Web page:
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Recession Receding?
Virtual Networking
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September 2009
ADM logoEnd of the Third Quarter--Already? 
We're back from Lake Tahoe--just--and had a wonderful time. I'd regale you with another story about the infamous American Airlines customer [no] service, but you probably have an even more egregious one. Nuff said.
We're looking forward to a new "season" of professional group events, holidays, and such. I am privileged to serve on the program committees of several groups (I'm a glutton for punishment), so I can tell you, for sure, that there are some great programs coming up in the NY area, and elsewhere as well. Please see below for details.
Things are picking up here, at ADM Marketing, and I hope they are with you as well. Over the next few months I hope to share some new methodologies, new experiences, and case studies.
Hope you had a lovely summer!
Recession Receding?
Lessons From The Past 
1975. 1987. 1991. 2001. 2009. These are just a few of the recessions I can recall, though I know there were plenty of others. In fact, in the 19th century they called these periods of economic slow-down "panics" because the markets panicked, bankers panicked, and so did everyone else.

Luckily, we now have regulatory bodies like the SEC, and insurance like FDIC to prevent another "Great Depression." It's funny how people like the government when they, personally, receive a benefit to prevent a slow-down from becoming a panic but they don't like it when someone else does (but enough about politics!). There are other reasons not to panic, even if you are tempted.

Here are a few things I have learned through my own experience. Perhaps you have had similar experiences.
  • Businesses should take a page out of the Book of Exodus; namely, the story of Joseph and his dreams. If you recall, he dreamed of seven fat cows and seven lean cows and interpreted them to mean that Egypt would have seven good harvests and seven poor harvests. So he recommended to Pharoah that they store food from the good years so they would have it in the lean years. Likewise, businesses should spend carefully when revenues are flooding in because you can bet that at some point, that stream will slow to a trickle. Prudence during the fat years will yield the cash to survive the lean years.  
  • Some businesses cut back on marketing when times get tough. While this is understandable from a budgetary/cash flow point of view, the problem is that when people/companies start buying again, they will have forgotten you if you have withdrawn from communicating with them.
  • Network, network, network. Use social media and other communications to keep yourself on the radar scopes of your target audiences.  This can be done very affordably and can be quite productive, especially if competitors have stopped reaching out to their targets.
  • Finally, it's important to have faith (patience?) that at some point, businesses and consumers will need to resume purchasing. That's why they call it a "business cycle."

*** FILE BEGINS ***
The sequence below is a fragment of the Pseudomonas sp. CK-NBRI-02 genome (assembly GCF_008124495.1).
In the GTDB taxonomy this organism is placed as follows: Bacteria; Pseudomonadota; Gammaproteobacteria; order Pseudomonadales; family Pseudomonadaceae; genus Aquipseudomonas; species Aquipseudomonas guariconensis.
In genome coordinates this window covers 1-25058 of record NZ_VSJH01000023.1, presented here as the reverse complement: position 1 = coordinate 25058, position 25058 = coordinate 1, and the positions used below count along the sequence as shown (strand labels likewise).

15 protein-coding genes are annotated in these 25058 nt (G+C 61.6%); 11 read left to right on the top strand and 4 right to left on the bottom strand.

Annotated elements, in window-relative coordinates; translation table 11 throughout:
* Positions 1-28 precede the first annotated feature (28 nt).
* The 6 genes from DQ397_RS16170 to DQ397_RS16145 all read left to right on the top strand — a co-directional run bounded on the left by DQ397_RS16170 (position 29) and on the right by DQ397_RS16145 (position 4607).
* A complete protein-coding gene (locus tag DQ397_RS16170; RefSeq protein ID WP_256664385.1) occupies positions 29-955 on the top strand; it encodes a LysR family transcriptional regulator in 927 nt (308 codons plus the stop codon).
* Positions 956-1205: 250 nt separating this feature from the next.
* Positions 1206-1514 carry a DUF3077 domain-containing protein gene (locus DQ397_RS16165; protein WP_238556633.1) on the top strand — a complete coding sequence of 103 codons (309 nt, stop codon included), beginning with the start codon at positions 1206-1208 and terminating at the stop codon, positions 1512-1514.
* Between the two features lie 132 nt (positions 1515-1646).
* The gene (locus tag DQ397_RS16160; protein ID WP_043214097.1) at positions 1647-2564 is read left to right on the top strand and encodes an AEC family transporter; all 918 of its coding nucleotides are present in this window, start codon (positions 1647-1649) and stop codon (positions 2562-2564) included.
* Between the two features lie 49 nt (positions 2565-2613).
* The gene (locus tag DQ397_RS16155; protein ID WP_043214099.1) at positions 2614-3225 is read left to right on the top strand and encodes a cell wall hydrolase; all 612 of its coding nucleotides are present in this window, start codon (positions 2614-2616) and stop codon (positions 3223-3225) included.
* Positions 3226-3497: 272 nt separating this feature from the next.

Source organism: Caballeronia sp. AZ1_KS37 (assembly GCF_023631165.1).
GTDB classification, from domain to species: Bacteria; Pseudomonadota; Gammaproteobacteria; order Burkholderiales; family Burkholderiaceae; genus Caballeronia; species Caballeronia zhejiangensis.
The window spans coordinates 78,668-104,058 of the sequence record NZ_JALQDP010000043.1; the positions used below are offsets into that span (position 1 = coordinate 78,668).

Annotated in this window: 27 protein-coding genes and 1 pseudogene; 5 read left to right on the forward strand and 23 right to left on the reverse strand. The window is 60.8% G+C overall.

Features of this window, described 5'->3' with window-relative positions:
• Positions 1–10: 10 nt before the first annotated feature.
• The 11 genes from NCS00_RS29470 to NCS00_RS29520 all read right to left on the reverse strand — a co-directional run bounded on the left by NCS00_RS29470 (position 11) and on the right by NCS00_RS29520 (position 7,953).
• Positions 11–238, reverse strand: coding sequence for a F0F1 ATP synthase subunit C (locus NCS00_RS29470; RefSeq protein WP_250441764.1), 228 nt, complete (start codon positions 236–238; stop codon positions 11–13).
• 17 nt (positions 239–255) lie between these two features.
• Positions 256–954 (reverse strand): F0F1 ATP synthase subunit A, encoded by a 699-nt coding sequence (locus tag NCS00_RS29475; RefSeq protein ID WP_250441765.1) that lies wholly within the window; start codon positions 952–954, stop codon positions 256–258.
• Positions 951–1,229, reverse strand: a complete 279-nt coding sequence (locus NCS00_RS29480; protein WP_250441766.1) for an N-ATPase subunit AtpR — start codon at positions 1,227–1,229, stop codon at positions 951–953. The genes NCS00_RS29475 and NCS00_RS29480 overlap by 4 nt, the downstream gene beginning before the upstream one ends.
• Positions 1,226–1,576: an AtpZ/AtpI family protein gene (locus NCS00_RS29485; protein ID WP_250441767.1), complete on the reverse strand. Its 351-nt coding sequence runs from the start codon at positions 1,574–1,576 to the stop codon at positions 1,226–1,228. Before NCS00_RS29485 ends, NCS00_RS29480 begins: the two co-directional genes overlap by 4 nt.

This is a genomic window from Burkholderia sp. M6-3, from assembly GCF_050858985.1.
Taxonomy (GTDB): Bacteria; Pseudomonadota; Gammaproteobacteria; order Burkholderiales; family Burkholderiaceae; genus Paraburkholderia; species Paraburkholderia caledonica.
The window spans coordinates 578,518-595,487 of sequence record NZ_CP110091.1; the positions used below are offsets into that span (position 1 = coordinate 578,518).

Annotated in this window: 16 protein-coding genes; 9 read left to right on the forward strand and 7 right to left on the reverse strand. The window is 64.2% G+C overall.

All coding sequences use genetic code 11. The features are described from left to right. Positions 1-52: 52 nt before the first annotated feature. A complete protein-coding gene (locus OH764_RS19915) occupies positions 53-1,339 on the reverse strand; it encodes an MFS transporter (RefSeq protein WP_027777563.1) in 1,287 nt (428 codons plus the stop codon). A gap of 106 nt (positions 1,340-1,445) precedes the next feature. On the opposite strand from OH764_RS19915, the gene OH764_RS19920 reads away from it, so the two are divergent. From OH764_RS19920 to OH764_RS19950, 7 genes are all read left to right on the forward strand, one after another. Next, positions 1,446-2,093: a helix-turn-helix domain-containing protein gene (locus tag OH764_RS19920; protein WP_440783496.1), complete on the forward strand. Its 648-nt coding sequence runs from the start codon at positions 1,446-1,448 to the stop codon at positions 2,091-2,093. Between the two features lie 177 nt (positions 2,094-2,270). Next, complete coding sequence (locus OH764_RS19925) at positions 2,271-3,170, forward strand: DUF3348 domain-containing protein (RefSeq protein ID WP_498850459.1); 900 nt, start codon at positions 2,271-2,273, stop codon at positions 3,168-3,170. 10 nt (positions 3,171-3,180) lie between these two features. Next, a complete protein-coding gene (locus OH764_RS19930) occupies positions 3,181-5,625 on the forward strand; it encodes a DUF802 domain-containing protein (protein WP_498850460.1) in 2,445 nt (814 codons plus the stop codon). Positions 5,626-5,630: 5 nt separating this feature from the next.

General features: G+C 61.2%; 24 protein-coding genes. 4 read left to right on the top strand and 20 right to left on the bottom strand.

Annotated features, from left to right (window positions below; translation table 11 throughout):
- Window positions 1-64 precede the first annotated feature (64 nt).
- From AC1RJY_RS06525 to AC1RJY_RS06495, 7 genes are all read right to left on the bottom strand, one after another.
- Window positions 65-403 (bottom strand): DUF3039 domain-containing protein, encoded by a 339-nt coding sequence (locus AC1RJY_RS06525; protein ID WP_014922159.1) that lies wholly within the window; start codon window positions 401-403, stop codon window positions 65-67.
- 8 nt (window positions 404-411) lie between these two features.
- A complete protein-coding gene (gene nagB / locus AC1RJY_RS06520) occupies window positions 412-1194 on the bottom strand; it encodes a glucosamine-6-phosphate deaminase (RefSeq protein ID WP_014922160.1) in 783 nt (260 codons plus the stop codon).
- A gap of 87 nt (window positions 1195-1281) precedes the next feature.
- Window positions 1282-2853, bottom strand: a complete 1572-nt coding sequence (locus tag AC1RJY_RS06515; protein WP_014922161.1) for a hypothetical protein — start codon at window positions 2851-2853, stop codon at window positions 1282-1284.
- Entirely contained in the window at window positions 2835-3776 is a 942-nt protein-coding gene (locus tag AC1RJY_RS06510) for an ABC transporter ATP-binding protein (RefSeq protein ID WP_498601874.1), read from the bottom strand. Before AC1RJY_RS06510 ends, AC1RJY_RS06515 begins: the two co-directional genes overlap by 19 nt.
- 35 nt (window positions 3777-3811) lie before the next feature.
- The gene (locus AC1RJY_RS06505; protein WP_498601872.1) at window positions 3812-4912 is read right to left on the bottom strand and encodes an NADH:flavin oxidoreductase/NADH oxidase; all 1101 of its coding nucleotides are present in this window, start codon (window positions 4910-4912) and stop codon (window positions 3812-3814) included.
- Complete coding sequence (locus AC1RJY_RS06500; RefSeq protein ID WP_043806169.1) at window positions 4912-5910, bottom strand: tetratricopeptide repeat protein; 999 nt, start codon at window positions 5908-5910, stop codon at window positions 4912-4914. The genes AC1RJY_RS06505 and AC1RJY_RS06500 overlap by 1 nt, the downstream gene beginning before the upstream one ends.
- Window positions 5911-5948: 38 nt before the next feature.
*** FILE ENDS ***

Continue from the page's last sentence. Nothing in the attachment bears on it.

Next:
While it is true that what goes up must come down (how come the real estate geniuses didn't know that?), the converse is true, as well. I call it "The Big Bounce Theory."  I hope you are bouncing back (or bouncing higher), as I am. Here's to a strong recovery for everyone!

Virtual Networking

It's Free and Easy, But Be CarefulWoman laptop and flowers 
Last month I wrote about networking meetings--breakfasts, lunches, happy hour. We've all been there and done that, and should still be doing it. Virtual networking has been around for a few years, but seems to have really taken off in the past year or so. That may have something to do with the economy, or it may be a natural evolution of a method of connecting that works. With more and more people deciding to "go it alone," opening consultancies and home offices, the impetus to reach out to colleagues, former co-workers and clients, and old school buddies has become irresistable.
We all know about LinkedIn (I've been a member for at least 4 years, and am approaching 300 connections--not a stunning number, but considerable), Facebook (I'm on it, but I don't think it's decided whether it's for consumers or businesses), and Twitter (not there yet). But there's more. I've recently joined a business development virtual network, Adrian's Network (, where participants give extended "elevator speeches" on periodic conference calls. These "meetings" are often followed up by personal meetings, phone conversations, and (YES!) actual leads. Members are invariably generous with their referrals and introductions, and I believe I have made some new friends and colleagues--as well as getting good leads--in just about a month. In fact, Laney Liner, of Poetic Petals, posted my networking piece from last month on her blog ( ). Talk about viral marketing (ACHOO)! The only caveat is the usual: if you are giving out contact information to people you don't know, make sure your contacts will welcome the introductions. If you aren't sure, take the information for the person being referred and offer that to your contact.